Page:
Could the Next Mideast Uprising Happen in Saudi Arabia?

(Washington Post) Rachel Bronson - Saudi leaders have reason to believe that they won't find themselves confronting revolutionaries at their own doorstep. Saudi Arabia is different in some important ways. First, its economic situation is far better. Egypt's per capita gross domestic product is slightly more than $6,000. For Saudi Arabia, it is roughly $24,000 and climbing (up from $9,000 a little more than a decade ago). The Saudi regime has resources to spend on its people. Oil prices are high and rising. On Wednesday, the king announced massive social benefits packages totaling more than $35 billion. Clearly the king is nervous, but he has goodies to spread around. The country may be on a very slow path toward modernization, but it is not sliding backward like many others in the Middle East. Another difference between Saudi Arabia and its neighbors is that the opposition has been largely co-opted or destroyed. For the past 10 years, the Saudi government has systematically gone after al-Qaeda cells on its territory and has rooted out suspected supporters in the military and the national guard, especially after a series of attacks in 2003. And the Saudis have been quite clever about convincing the country's liberal elites that the regime is their best hope for a successful future.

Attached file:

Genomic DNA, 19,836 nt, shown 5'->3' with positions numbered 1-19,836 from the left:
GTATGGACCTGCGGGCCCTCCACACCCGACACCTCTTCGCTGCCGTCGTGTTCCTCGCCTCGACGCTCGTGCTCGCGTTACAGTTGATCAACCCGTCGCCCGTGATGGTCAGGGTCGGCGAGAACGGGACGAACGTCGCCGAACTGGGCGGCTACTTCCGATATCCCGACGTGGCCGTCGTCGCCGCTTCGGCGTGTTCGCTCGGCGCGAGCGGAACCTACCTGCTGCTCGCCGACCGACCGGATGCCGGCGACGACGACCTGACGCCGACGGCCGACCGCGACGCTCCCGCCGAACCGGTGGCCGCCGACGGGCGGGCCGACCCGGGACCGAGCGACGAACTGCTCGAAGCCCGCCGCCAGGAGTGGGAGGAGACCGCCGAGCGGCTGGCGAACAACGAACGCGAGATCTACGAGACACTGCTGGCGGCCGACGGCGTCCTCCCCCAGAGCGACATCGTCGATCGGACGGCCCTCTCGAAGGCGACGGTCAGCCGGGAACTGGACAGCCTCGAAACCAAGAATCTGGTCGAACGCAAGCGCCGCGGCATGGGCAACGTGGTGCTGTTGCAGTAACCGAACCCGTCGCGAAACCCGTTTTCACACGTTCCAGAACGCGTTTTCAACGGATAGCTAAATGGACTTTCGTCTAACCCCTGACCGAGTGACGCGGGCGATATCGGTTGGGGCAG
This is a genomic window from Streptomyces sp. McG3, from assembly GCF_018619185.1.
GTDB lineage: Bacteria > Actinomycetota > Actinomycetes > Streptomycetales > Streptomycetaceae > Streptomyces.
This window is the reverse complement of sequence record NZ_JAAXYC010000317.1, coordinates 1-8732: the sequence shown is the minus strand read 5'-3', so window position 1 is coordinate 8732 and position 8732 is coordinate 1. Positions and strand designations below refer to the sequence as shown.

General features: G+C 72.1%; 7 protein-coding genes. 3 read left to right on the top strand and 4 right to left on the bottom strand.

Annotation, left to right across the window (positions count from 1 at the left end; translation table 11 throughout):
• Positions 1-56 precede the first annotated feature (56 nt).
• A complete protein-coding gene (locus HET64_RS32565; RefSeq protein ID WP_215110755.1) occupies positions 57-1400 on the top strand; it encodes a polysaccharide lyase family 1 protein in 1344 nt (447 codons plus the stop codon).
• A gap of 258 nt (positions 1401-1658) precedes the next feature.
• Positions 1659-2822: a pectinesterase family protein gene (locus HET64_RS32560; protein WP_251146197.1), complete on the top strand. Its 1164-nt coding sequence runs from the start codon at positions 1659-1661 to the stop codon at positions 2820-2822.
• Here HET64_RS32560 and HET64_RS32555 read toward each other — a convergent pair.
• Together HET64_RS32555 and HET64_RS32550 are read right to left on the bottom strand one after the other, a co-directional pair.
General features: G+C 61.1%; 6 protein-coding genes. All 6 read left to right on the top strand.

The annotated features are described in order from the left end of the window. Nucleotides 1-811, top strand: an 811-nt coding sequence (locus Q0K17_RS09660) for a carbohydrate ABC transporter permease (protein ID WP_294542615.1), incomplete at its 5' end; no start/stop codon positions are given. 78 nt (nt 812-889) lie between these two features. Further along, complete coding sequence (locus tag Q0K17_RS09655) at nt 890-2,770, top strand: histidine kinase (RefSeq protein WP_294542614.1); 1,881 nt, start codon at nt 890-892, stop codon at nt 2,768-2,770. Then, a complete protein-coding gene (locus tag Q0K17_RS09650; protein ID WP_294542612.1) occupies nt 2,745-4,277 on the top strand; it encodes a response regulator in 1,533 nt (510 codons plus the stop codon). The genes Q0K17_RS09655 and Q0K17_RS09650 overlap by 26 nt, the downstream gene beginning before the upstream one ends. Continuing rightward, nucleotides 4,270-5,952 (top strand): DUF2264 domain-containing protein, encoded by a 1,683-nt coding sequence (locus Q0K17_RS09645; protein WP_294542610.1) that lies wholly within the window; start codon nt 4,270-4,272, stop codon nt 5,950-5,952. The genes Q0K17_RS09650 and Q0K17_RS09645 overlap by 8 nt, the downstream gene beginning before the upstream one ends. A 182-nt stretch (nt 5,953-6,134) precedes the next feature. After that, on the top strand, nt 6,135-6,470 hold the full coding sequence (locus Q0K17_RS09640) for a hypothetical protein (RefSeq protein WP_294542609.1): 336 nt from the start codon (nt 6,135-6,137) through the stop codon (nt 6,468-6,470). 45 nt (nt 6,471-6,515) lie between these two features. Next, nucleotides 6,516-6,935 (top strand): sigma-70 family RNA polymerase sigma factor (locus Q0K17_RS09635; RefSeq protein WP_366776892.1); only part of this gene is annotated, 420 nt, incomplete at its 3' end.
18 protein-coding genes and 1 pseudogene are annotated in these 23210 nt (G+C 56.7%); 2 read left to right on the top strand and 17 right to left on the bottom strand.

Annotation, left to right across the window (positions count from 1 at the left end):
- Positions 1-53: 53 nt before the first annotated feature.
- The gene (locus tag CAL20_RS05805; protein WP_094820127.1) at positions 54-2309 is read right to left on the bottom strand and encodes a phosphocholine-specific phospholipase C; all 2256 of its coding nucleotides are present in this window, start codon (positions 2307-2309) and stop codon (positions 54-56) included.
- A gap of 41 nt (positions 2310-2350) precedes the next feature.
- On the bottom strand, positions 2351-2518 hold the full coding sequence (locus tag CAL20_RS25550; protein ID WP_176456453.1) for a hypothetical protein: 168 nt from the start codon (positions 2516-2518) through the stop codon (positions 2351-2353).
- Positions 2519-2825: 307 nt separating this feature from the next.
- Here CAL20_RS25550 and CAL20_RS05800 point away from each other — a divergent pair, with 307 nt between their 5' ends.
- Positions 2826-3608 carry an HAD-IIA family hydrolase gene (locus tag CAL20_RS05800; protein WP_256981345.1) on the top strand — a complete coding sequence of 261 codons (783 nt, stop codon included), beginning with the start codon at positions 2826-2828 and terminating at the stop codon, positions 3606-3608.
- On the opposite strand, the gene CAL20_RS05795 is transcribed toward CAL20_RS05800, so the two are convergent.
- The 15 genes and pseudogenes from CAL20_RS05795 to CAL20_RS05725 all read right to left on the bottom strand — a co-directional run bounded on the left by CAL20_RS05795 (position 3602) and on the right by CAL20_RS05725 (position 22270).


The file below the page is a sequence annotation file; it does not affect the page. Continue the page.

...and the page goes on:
2011-03-01 00:00:00

Full Article


Visit the Daily Alert Archive